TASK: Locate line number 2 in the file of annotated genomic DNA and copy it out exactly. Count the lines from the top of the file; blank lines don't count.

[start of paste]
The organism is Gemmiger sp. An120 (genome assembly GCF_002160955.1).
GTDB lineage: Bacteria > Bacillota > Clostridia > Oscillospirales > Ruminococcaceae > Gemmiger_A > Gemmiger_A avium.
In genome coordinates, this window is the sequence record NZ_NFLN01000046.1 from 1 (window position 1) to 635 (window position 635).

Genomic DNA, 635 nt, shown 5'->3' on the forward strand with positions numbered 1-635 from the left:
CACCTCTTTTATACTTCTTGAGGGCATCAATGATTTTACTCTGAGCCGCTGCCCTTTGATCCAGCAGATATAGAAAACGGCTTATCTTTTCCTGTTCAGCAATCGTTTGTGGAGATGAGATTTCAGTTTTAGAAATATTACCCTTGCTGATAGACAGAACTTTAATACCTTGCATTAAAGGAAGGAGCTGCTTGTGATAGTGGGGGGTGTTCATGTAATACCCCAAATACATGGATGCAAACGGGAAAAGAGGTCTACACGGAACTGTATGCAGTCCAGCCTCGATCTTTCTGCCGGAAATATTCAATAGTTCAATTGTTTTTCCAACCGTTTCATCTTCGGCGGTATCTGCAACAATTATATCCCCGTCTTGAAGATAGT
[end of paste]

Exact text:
GTDB lineage: Bacteria > Bacillota > Clostridia > Oscillospirales > Ruminococcaceae > Gemmiger_A > Gemmiger_A avium.